Techniques for when the public don’t like you


Some organisations find that they always draw criticism, simply because of the space they are operating in.

It raises the question of whether it is even worth doing PR as was discussed here.

But if you have carried out the assessment and decided that it is time to start talking and turning around that negative perception, what sort of techniques can you use?

Accept it’s going to take time

It’s important to realise that if the narrative is against you it’s going to take time to turn it around.

There is also a real possibility that you won’t turn around everyone, let alone 50% of people or even 10% of people.

However, if converting just a few is enough to start making some headway then it may still be worth it.

If you have to explain this to the CEO, management or even to yourself if you are boss, it’s important everyone realises things won’t change overnight. It may take years.

Start small

The “public” is no longer one body of people. There is no longer one source of news or conversation. The public is more divided and more segmented than ever with its own news sources and conversational bubbles.

So, start with the subset of society who are on your side or nearest to it. For example, if you are a government tax department, most people will see you as a body that simply takes their hard-earned cash off them. But some will see the benefits of that cash.

Who are they? Start making content targeted at them. Make that content easy to like and support and start getting the ‘like’ count up. Ask how they benefitted from it. Start a conversation with the easiest leads.

Who are the influencers?

Then identify who among this group has some degree of influence. What outreach could you do? What stunts? What experiences could you take them on? As a journalist, we used to go out on police raids and do exciting things with different organisations. Why not get your warm leads to be your “media”?

Of course, you want to research their history carefully but there are other ways of ensuring you get a balanced approach too.

The entertainment industry has been doing this for years. They give showbiz reporters access to parties and celebrities, and then when they say something bad about a film they cut off that access.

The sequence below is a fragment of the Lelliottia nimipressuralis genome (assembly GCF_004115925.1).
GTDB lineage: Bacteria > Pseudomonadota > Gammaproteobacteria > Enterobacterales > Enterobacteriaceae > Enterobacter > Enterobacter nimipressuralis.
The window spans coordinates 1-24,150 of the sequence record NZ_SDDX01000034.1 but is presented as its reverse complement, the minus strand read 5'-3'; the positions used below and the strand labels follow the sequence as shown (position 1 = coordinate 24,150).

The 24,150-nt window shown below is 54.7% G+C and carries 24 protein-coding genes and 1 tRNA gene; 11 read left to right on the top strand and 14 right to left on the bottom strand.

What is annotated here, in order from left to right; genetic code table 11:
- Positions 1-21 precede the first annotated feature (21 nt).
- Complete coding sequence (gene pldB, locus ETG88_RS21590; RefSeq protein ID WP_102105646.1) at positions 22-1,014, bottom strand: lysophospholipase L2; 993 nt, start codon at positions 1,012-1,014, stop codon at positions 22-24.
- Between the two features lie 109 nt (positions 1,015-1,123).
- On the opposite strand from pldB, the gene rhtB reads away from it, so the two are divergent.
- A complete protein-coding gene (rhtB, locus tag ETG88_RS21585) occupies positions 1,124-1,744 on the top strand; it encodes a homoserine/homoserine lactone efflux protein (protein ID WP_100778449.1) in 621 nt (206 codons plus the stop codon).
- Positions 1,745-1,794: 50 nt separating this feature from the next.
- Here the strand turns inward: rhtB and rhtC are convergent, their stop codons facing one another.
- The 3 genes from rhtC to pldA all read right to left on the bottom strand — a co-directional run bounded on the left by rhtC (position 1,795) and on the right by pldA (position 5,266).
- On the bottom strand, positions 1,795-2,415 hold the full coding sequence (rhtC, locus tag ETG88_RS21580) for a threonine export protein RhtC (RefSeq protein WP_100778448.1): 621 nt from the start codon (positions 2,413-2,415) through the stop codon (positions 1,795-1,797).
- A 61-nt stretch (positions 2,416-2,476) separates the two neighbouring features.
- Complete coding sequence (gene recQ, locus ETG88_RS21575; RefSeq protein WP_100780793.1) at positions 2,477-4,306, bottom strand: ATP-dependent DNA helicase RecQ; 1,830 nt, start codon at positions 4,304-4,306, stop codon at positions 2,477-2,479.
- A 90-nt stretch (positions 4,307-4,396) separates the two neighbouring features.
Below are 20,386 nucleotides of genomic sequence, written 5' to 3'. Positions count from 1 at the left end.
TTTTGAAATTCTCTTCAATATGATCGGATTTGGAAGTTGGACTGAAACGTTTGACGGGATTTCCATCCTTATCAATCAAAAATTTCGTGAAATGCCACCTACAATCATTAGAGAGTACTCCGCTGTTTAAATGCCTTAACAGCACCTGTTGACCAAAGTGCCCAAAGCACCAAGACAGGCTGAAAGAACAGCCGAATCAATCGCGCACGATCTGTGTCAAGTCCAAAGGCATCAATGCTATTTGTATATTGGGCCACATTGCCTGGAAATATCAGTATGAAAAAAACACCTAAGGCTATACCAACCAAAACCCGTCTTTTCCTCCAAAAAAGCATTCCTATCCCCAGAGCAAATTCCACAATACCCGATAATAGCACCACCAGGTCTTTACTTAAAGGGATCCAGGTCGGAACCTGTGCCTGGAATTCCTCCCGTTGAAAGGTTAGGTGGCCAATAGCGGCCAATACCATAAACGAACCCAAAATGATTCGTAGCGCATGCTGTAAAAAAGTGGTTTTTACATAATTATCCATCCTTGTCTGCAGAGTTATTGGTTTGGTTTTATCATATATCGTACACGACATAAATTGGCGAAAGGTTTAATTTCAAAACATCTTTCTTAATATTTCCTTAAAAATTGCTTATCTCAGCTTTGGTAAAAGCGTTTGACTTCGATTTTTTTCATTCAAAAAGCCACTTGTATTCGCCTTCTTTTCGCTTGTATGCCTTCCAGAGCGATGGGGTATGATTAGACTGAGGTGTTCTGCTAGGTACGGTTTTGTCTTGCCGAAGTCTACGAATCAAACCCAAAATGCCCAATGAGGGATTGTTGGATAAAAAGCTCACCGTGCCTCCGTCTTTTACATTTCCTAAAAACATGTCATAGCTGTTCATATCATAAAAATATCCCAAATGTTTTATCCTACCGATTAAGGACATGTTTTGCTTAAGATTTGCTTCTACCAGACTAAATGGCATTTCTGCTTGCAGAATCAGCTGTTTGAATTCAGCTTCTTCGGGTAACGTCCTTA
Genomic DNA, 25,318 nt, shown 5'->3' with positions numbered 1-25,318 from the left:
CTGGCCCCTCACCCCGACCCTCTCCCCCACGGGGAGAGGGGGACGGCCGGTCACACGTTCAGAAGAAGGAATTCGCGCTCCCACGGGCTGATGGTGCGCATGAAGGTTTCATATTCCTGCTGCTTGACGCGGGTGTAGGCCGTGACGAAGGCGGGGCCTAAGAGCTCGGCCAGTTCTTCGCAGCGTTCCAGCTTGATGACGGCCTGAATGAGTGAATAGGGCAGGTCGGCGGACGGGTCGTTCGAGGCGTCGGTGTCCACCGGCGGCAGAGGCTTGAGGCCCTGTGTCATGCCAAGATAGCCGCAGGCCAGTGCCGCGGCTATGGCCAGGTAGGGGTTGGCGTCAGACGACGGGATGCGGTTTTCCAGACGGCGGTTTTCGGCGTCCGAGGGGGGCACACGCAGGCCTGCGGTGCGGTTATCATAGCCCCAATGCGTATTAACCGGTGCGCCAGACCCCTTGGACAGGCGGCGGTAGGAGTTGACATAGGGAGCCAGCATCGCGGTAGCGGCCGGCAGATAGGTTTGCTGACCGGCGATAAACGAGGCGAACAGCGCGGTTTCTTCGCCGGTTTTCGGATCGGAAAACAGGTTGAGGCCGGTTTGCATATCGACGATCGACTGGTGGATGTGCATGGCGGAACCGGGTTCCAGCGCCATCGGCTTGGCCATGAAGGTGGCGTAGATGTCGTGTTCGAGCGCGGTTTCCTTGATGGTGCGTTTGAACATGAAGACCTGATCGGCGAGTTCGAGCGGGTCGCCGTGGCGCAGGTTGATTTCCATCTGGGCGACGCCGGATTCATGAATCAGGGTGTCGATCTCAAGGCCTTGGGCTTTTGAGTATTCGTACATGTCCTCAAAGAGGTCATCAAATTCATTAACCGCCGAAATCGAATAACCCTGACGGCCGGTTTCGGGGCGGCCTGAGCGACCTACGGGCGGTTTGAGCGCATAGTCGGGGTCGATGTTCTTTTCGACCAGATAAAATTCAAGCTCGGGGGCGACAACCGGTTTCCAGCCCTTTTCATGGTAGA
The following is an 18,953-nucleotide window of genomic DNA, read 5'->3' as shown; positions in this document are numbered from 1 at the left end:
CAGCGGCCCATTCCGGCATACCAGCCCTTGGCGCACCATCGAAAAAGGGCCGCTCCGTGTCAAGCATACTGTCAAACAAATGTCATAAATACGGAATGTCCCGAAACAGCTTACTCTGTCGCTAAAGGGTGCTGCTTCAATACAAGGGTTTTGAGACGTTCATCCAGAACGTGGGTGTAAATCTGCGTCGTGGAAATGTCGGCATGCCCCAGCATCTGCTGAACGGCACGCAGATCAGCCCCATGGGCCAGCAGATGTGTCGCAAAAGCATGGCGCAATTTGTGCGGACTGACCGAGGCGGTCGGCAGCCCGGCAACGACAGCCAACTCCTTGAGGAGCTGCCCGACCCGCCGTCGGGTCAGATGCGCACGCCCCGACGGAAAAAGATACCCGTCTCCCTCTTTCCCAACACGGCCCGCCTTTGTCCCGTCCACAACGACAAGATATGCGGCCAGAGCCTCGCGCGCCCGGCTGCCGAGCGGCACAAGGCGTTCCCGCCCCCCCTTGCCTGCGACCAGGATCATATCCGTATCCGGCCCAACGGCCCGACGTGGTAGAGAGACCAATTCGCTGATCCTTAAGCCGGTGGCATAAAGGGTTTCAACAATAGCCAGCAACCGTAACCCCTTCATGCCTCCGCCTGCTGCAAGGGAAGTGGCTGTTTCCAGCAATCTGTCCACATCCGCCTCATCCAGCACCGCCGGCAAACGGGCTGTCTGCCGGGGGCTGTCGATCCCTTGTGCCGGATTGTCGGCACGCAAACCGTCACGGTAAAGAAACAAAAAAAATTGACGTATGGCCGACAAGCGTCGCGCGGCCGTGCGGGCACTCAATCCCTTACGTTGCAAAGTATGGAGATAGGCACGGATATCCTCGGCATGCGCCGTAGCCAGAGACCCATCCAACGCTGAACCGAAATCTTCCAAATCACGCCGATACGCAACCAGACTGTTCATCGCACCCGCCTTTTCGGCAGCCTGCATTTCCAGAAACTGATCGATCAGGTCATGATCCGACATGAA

Look at all the travel vloggers these days. Providing they give a fair review they continue to get access but if they go too far they get cut.

You’ll have to decide your limit because if you take it too far you’ll reduce the authenticity and may even create a backlash.

Intelligent media

Can you get your spokespeople (even you) onto intelligent media?

I’m talking about podcasts in your space but with very well-prepared spokespeople who are ready and trained to deal with the questions that will inevitably come up.

I have done a fair bit of media training over the years and most of the time you can guess the questions.

Once you have your evangelists then start demonstrating how the narrative is wrong. Try to get your evangelists to say it or share their stories which you then share in your feeds.

Getting on the other side of the narrative

And then look out for opportunities to be on the side of the critics.

This was seen a lot during the Elon Musk takeover of Twitter. Companies and organisations started saying “come to us” instead.

Even an organisation under attack can win support by being on the right side of the current trending narrative.

Measuring it

If it takes time, it’s going to be hard to justify, so share positive examples with management to show how this is starting to bare fruit, comment by comment.

Do a survey with carefully selected people about their perception now and then later and ask their reasons why, so you can assess the results

But mostly be clear, this is a campaign for the long term.

Image credit: Photo by Moose Photos